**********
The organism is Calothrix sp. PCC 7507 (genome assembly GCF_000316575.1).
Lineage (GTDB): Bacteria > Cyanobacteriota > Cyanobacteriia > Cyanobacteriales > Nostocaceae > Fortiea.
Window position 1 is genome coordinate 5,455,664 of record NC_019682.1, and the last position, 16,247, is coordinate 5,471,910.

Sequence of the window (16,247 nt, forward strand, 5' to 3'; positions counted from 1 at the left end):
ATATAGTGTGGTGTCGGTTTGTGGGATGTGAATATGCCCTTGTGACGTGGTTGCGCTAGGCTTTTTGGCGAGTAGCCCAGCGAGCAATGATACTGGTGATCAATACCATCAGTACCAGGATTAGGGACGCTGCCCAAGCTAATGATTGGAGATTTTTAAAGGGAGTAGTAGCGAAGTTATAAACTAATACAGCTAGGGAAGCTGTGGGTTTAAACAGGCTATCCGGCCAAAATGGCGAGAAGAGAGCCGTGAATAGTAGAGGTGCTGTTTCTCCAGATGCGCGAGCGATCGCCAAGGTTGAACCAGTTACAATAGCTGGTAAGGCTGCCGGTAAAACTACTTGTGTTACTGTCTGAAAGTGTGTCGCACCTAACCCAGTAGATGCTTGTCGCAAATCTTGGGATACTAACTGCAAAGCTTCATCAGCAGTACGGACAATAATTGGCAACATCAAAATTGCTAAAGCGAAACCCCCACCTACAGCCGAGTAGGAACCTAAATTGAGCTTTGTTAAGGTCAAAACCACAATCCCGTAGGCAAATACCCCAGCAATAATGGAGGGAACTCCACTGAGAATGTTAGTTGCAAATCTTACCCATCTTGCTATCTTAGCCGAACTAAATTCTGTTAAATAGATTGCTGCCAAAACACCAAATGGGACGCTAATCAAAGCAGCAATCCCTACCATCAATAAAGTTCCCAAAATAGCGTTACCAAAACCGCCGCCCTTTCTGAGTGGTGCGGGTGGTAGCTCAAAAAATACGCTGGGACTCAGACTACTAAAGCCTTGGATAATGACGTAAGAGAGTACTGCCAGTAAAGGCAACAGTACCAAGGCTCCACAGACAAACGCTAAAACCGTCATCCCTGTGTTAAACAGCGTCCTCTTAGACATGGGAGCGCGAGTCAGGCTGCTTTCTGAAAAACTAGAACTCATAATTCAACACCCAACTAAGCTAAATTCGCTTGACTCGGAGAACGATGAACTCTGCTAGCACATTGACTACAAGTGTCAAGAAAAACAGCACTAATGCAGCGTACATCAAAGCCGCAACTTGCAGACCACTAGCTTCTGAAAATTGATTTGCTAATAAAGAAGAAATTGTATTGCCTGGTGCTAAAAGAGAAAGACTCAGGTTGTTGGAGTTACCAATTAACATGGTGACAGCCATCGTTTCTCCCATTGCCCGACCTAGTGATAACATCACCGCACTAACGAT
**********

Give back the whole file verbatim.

The organism is Calothrix sp. PCC 7507 (genome assembly GCF_000316575.1).
Lineage (GTDB): Bacteria > Cyanobacteriota > Cyanobacteriia > Cyanobacteriales > Nostocaceae > Fortiea.
Window position 1 is genome coordinate 5,455,664 of record NC_019682.1, and the last position, 16,247, is coordinate 5,471,910.

Sequence of the window (16,247 nt, forward strand, 5' to 3'; positions counted from 1 at the left end):
ATATAGTGTGGTGTCGGTTTGTGGGATGTGAATATGCCCTTGTGACGTGGTTGCGCTAGGCTTTTTGGCGAGTAGCCCAGCGAGCAATGATACTGGTGATCAATACCATCAGTACCAGGATTAGGGACGCTGCCCAAGCTAATGATTGGAGATTTTTAAAGGGAGTAGTAGCGAAGTTATAAACTAATACAGCTAGGGAAGCTGTGGGTTTAAACAGGCTATCCGGCCAAAATGGCGAGAAGAGAGCCGTGAATAGTAGAGGTGCTGTTTCTCCAGATGCGCGAGCGATCGCCAAGGTTGAACCAGTTACAATAGCTGGTAAGGCTGCCGGTAAAACTACTTGTGTTACTGTCTGAAAGTGTGTCGCACCTAACCCAGTAGATGCTTGTCGCAAATCTTGGGATACTAACTGCAAAGCTTCATCAGCAGTACGGACAATAATTGGCAACATCAAAATTGCTAAAGCGAAACCCCCACCTACAGCCGAGTAGGAACCTAAATTGAGCTTTGTTAAGGTCAAAACCACAATCCCGTAGGCAAATACCCCAGCAATAATGGAGGGAACTCCACTGAGAATGTTAGTTGCAAATCTTACCCATCTTGCTATCTTAGCCGAACTAAATTCTGTTAAATAGATTGCTGCCAAAACACCAAATGGGACGCTAATCAAAGCAGCAATCCCTACCATCAATAAAGTTCCCAAAATAGCGTTACCAAAACCGCCGCCCTTTCTGAGTGGTGCGGGTGGTAGCTCAAAAAATACGCTGGGACTCAGACTACTAAAGCCTTGGATAATGACGTAAGAGAGTACTGCCAGTAAAGGCAACAGTACCAAGGCTCCACAGACAAACGCTAAAACCGTCATCCCTGTGTTAAACAGCGTCCTCTTAGACATGGGAGCGCGAGTCAGGCTGCTTTCTGAAAAACTAGAACTCATAATTCAACACCCAACTAAGCTAAATTCGCTTGACTCGGAGAACGATGAACTCTGCTAGCACATTGACTACAAGTGTCAAGAAAAACAGCACTAATGCAGCGTACATCAAAGCCGCAACTTGCAGACCACTAGCTTCTGAAAATTGATTTGCTAATAAAGAAGAAATTGTATTGCCTGGTGCTAAAAGAGAAAGACTCAGGTTGTTGGAGTTACCAATTAACATGGTGACAGCCATCGTTTCTCCCATTGCCCGACCTAGTGATAACATCACCGCACTAACGAT